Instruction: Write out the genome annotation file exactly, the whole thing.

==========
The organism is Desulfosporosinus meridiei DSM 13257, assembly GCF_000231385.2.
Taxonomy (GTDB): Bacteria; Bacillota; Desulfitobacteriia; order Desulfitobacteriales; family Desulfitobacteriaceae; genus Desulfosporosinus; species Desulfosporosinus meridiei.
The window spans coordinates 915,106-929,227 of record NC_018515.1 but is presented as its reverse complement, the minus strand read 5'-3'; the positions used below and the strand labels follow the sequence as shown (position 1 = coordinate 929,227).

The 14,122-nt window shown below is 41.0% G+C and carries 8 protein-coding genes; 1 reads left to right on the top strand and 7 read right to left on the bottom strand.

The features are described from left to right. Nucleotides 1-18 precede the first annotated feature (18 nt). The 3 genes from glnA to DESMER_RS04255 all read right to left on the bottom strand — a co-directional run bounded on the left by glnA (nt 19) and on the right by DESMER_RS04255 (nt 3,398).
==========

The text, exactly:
The organism is Desulfosporosinus meridiei DSM 13257, assembly GCF_000231385.2.
Taxonomy (GTDB): Bacteria; Bacillota; Desulfitobacteriia; order Desulfitobacteriales; family Desulfitobacteriaceae; genus Desulfosporosinus; species Desulfosporosinus meridiei.
The window spans coordinates 915,106-929,227 of record NC_018515.1 but is presented as its reverse complement, the minus strand read 5'-3'; the positions used below and the strand labels follow the sequence as shown (position 1 = coordinate 929,227).

The 14,122-nt window shown below is 41.0% G+C and carries 8 protein-coding genes; 1 reads left to right on the top strand and 7 read right to left on the bottom strand.

The features are described from left to right. Nucleotides 1-18 precede the first annotated feature (18 nt). The 3 genes from glnA to DESMER_RS04255 all read right to left on the bottom strand — a co-directional run bounded on the left by glnA (nt 19) and on the right by DESMER_RS04255 (nt 3,398).